John's Apocalypse Expose

On this journey up into heaven (Revelation 4-5) John sees the divine throne and God as “the One seated upon it,” surrounded by heavenly worshipers. The clear message is about allegiance: Only God and God’s Lamb Jesus are worthy of our worship, not the Roman emperor or any imperial power. This radical message is transformative for John and for his first century communities in Asia Minor.

The hard-hitting political role of this worship scene becomes even more apparent if we consider the root meaning of the word “apocalypse”-- apo, “from,” and kalyptos, “covering.” John’s Apocalypse is an exposé, a pulling back of the curtain to uncover the truth about the Roman Empire. In a role analogous to that of Toto in the climactic scene of the film “The Wizard of Oz,” Revelation pulls back the curtain to expose the fact that Rome is not the great eternal power it claims to be. Rome must not be worshiped.

As preachers, we can invite worshipers to savor the liturgy and join in the hymn of all creation, even while we also observe that radical liturgy demands saying “no” to false allegiances and claims. As Elisabeth Schüssler Fiorenza argues, Revelation’s frequent use of hymns, doxologies, halleluiahs, amens and descriptions of heavenly liturgies serves “not for the sake of persuading his audience to participate in the daily or weekly liturgy,” but rather “for the sake of moving the audience to political resistance . . . If the author would write today, he might say: ‘Don’t salute the flag, salute God’; or ‘Don’t pledge allegiance to the state, pledge it to God'." [Elisabeth Schüssler Fiorenza, Revelation: Vision of a Just World (Minneapolis: Fortress, 1991), 103.]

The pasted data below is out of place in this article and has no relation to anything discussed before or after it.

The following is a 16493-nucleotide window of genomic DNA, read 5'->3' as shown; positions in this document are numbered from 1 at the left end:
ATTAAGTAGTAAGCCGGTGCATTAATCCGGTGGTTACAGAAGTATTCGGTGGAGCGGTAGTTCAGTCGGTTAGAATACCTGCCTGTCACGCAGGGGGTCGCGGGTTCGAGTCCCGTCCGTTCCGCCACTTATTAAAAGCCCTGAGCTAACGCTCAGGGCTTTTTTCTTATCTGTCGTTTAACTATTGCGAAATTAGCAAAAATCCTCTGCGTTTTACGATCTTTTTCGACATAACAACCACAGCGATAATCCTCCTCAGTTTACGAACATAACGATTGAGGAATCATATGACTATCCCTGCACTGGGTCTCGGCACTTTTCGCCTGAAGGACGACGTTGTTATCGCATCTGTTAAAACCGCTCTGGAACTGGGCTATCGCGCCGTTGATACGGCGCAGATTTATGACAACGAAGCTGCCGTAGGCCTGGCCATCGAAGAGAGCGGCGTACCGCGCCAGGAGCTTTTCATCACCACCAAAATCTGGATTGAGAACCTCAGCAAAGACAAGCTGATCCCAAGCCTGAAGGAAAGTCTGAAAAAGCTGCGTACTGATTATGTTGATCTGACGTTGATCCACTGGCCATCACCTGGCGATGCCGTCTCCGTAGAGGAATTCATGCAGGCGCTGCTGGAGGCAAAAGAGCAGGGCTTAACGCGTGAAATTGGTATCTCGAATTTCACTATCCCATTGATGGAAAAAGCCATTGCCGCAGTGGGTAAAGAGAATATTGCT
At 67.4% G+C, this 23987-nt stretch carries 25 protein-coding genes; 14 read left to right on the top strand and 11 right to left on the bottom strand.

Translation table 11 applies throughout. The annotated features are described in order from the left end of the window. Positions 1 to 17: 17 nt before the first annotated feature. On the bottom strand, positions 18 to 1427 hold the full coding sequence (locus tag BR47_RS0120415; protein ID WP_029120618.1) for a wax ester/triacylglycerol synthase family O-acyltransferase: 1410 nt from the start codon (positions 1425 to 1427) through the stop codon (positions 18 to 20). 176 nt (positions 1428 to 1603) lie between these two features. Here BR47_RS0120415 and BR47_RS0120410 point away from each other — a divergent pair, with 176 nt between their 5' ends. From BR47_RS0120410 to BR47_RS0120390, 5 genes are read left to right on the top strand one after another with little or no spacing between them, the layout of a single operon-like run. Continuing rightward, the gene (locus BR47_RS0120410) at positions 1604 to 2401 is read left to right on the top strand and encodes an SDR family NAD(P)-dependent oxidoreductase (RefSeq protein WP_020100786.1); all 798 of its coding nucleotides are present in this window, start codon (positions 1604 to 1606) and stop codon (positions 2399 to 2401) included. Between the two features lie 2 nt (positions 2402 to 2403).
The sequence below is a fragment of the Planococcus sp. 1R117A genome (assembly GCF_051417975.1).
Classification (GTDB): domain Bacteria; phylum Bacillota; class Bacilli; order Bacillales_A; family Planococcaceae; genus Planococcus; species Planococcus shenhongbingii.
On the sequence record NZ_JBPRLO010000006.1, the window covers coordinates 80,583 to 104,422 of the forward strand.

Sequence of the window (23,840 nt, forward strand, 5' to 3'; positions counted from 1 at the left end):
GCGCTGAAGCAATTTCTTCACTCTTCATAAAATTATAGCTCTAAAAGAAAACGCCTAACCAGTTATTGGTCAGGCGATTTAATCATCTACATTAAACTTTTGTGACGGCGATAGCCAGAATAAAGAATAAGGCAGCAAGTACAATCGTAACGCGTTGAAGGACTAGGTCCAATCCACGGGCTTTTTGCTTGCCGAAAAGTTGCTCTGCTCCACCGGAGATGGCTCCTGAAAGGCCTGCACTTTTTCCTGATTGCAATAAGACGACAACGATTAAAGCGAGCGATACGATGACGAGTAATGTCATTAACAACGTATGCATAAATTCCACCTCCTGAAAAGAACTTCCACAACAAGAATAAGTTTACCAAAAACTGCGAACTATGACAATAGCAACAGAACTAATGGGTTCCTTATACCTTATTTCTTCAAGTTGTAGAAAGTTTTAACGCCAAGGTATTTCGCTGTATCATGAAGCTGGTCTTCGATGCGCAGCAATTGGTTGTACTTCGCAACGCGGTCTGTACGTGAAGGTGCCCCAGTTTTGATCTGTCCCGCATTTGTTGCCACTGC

- Barbara Rossing, "Commentary on Revelation 5:11-14," from the website